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Government of Illinois
The government of Illinois is modeled after the federal government with adaptations originating from traditions cultivated during the state's frontier era. The capital city of Illinois is Springfield. Under the Constitution of Illinois, there are three branches of government: executive, legislative and judicial. The executive branch is split into several statewide elected offices. Legislative functions are granted to the Illinois General Assembly, made of the 118-member Illinois House of Representatives and the 59-member Illinois Senate. The judiciary is composed of the Supreme Court of Illinois, Illinois Appellate Court and Illinois Circuit Courts.
Stephen A. Douglas
Bleeding Kansas, Bloody Kansas or the Border War was a series of violent political confrontations involving anti-slavery Free-Staters and pro-slavery "Border Ruffian" elements, that took place in the Kansas Territory and the neighboring towns of Missouri between 1854 and 1861. At the heart of the conflict was the question of whether Kansas would enter the Union as a free state or slave state. As such, Bleeding Kansas was a proxy war between Northerners and Southerners over the issue of slavery in the United States. The term "Bleeding Kansas" was coined by Horace Greeley of the New York Tribune; the events it encompasses directly presaged the American Civil War, as well as the future relationship between Kansas and Missouri.
Congress had long struggled to balance the interests of pro- and anti-slavery forces. The events later known as Bleeding Kansas were set into motion by the Kansas–Nebraska Act of 1854, which nullified the Missouri Compromise and instead implemented the concept of popular sovereignty. An ostensibly democratic idea, popular sovereignty stated that the inhabitants of each territory or state should decide whether it would be a free or slave state; however, this resulted in immigration en masse to Kansas by activists from both sides. At one point, Kansas had two separate governments, each with its own constitution, although only one was federally recognized. On January 29, 1861, Kansas was admitted to the Union as a free state, less than three months before the Battle of Fort Sumter which began the Civil War.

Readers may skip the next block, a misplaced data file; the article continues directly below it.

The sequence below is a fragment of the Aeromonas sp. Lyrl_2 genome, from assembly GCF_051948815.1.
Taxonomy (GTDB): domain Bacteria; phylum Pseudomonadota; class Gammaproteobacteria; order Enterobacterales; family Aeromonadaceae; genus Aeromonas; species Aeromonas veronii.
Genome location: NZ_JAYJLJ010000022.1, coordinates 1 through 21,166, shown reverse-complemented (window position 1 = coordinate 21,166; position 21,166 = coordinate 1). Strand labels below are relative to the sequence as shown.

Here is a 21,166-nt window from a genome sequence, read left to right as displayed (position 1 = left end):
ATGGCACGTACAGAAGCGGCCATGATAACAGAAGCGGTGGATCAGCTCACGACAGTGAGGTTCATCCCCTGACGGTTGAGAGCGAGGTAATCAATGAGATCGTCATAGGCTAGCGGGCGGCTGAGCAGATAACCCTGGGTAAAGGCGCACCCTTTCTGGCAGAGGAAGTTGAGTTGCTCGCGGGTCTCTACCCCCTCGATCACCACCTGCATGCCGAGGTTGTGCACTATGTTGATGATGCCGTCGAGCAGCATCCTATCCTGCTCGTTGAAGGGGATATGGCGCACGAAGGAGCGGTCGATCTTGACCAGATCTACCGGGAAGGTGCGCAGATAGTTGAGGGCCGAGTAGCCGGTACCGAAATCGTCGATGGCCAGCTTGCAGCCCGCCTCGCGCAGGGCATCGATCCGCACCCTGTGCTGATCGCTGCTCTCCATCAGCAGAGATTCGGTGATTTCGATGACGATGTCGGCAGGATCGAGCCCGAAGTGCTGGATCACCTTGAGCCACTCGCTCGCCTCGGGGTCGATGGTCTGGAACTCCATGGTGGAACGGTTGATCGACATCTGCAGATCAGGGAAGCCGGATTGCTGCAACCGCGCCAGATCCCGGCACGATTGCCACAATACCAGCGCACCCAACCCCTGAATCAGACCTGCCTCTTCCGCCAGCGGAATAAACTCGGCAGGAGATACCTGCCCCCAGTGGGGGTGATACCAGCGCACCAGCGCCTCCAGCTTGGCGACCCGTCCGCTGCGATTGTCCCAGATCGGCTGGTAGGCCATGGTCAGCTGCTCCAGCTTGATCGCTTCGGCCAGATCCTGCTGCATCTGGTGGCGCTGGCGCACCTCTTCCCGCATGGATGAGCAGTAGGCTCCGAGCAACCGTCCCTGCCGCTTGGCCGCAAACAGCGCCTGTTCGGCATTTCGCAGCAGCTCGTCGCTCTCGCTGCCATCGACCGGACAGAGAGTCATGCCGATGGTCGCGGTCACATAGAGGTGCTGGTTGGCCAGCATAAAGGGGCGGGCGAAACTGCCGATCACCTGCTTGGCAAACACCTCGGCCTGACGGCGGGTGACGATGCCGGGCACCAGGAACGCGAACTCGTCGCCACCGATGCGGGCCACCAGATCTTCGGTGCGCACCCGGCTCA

Stephen Arnold Douglas (April 23, 1813 – June 3, 1861) was an American politician from Illinois and the designer of the Kansas–Nebraska Act. He was a U.S. Representative, a U.S. Senator, and the Democratic Party nominee for President in the 1860 election, losing to Republican Abraham Lincoln. Douglas had previously defeated Lincoln in a Senate contest, noted for the famous Lincoln-Douglas debates of 1858. He was nicknamed the "Little Giant" because he was short in physical stature, but a forceful and dominant figure in politics.
Douglas was well known as a resourceful party leader, and an adroit, ready, skillful tactician in debate and passage of legislation. He was a champion of the Young America movement which sought to modernize politics and replace the agrarian and strict constructionist orthodoxies of the past. Douglas was a leading proponent of democracy, and believed in the principle of popular sovereignty: that the majority of citizens should decide contentious issues such as slavery and territorial expansion. As chairman of the Committee on Territories, Douglas dominated the Senate in the 1850s. He was largely responsible for the Compromise of 1850 that apparently settled slavery issues; however, in 1854 he reopened the slavery question with the Kansas–Nebraska Act, which opened some previously prohibited territories to slavery under popular sovereignty. Opposition to this led to the formation of the Republican Party.
Discharged from his command and re-enlisted as a Private.
Abraham Lincoln i/ / (February 12, 1809 – April 15, 1865) was the 16th President of the United States, serving from March 1861 until his assassination in April 1865. Lincoln led the United States through its greatest constitutional, military, and moral crisis—the American Civil War—and in so doing preserved the Union, abolished slavery, strengthened the national government and modernized the economy. Reared in a poor family on the western frontier, Lincoln was self-educated, and became a country lawyer, a Whig Party leader, Illinois state legislator during the 1830s, and a one-term member of the United States House of Representatives during the 1840s. He promoted rapid modernization of the economy through banks, canals, railroads and tariffs to encourage the building of factories; he opposed the war with Mexico in 1846.
A social issue (also called a social problem or a social situation) is an issue that relates to society's perception of a person's personal lives. Different cultures have different perceptions and what may be "normal" behavior in one society may be a significant social issue in another society. Social issues are distinguished from economic issues. Some issues have both social and economic aspects, such as immigration. There are also issues that don't fall into either category, such as wars.
Thomas Paine, in Rights of Man and Common Sense, addresses man's duty to "allow the same rights to others as we allow ourselves". The failure to do so causes the birth of a social issue.